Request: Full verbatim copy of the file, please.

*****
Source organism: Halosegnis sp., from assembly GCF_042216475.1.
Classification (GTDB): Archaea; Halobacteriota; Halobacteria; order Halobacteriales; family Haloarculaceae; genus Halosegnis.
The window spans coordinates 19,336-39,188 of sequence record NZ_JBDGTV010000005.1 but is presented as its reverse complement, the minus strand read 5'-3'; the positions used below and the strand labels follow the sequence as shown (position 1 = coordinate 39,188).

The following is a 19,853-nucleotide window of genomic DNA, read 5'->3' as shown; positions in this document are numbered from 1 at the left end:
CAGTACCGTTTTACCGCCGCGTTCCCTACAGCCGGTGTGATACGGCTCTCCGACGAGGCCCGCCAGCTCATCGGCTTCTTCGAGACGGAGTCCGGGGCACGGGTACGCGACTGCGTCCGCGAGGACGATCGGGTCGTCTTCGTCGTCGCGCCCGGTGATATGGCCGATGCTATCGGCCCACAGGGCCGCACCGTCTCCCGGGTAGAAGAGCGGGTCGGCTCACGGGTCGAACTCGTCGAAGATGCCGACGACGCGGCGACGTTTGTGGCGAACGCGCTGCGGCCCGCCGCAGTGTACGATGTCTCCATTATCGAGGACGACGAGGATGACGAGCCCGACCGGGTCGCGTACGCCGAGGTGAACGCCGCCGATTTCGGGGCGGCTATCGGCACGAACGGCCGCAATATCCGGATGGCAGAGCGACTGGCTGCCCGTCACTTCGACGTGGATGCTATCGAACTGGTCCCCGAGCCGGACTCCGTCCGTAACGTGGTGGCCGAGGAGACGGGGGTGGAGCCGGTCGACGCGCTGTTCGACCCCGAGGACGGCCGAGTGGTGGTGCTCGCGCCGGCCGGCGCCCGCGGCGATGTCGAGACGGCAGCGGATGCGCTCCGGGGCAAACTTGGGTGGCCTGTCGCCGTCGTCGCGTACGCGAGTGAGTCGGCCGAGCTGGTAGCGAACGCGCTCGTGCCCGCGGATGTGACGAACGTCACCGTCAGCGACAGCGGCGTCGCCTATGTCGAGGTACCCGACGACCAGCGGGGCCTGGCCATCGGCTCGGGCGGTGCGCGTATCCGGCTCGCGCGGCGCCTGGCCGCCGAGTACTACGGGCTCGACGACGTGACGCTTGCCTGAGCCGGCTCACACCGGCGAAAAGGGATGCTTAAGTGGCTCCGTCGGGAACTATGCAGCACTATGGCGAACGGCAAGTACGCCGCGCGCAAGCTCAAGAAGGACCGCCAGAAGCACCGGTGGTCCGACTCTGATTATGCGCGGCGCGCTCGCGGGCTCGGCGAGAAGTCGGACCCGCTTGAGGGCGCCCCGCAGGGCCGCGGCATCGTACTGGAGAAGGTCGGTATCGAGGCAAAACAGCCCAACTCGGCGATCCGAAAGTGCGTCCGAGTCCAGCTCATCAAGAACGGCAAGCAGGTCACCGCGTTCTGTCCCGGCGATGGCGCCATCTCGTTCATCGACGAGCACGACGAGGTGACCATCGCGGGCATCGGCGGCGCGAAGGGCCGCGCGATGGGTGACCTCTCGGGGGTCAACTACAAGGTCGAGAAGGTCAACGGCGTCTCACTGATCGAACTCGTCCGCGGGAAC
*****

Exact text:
Source organism: Halosegnis sp., from assembly GCF_042216475.1.
Classification (GTDB): Archaea; Halobacteriota; Halobacteria; order Halobacteriales; family Haloarculaceae; genus Halosegnis.
The window spans coordinates 19,336-39,188 of sequence record NZ_JBDGTV010000005.1 but is presented as its reverse complement, the minus strand read 5'-3'; the positions used below and the strand labels follow the sequence as shown (position 1 = coordinate 39,188).

The following is a 19,853-nucleotide window of genomic DNA, read 5'->3' as shown; positions in this document are numbered from 1 at the left end:
CAGTACCGTTTTACCGCCGCGTTCCCTACAGCCGGTGTGATACGGCTCTCCGACGAGGCCCGCCAGCTCATCGGCTTCTTCGAGACGGAGTCCGGGGCACGGGTACGCGACTGCGTCCGCGAGGACGATCGGGTCGTCTTCGTCGTCGCGCCCGGTGATATGGCCGATGCTATCGGCCCACAGGGCCGCACCGTCTCCCGGGTAGAAGAGCGGGTCGGCTCACGGGTCGAACTCGTCGAAGATGCCGACGACGCGGCGACGTTTGTGGCGAACGCGCTGCGGCCCGCCGCAGTGTACGATGTCTCCATTATCGAGGACGACGAGGATGACGAGCCCGACCGGGTCGCGTACGCCGAGGTGAACGCCGCCGATTTCGGGGCGGCTATCGGCACGAACGGCCGCAATATCCGGATGGCAGAGCGACTGGCTGCCCGTCACTTCGACGTGGATGCTATCGAACTGGTCCCCGAGCCGGACTCCGTCCGTAACGTGGTGGCCGAGGAGACGGGGGTGGAGCCGGTCGACGCGCTGTTCGACCCCGAGGACGGCCGAGTGGTGGTGCTCGCGCCGGCCGGCGCCCGCGGCGATGTCGAGACGGCAGCGGATGCGCTCCGGGGCAAACTTGGGTGGCCTGTCGCCGTCGTCGCGTACGCGAGTGAGTCGGCCGAGCTGGTAGCGAACGCGCTCGTGCCCGCGGATGTGACGAACGTCACCGTCAGCGACAGCGGCGTCGCCTATGTCGAGGTACCCGACGACCAGCGGGGCCTGGCCATCGGCTCGGGCGGTGCGCGTATCCGGCTCGCGCGGCGCCTGGCCGCCGAGTACTACGGGCTCGACGACGTGACGCTTGCCTGAGCCGGCTCACACCGGCGAAAAGGGATGCTTAAGTGGCTCCGTCGGGAACTATGCAGCACTATGGCGAACGGCAAGTACGCCGCGCGCAAGCTCAAGAAGGACCGCCAGAAGCACCGGTGGTCCGACTCTGATTATGCGCGGCGCGCTCGCGGGCTCGGCGAGAAGTCGGACCCGCTTGAGGGCGCCCCGCAGGGCCGCGGCATCGTACTGGAGAAGGTCGGTATCGAGGCAAAACAGCCCAACTCGGCGATCCGAAAGTGCGTCCGAGTCCAGCTCATCAAGAACGGCAAGCAGGTCACCGCGTTCTGTCCCGGCGATGGCGCCATCTCGTTCATCGACGAGCACGACGAGGTGACCATCGCGGGCATCGGCGGCGCGAAGGGCCGCGCGATGGGTGACCTCTCGGGGGTCAACTACAAGGTCGAGAAGGTCAACGGCGTCTCACTGATCGAACTCGTCCGCGGGAAC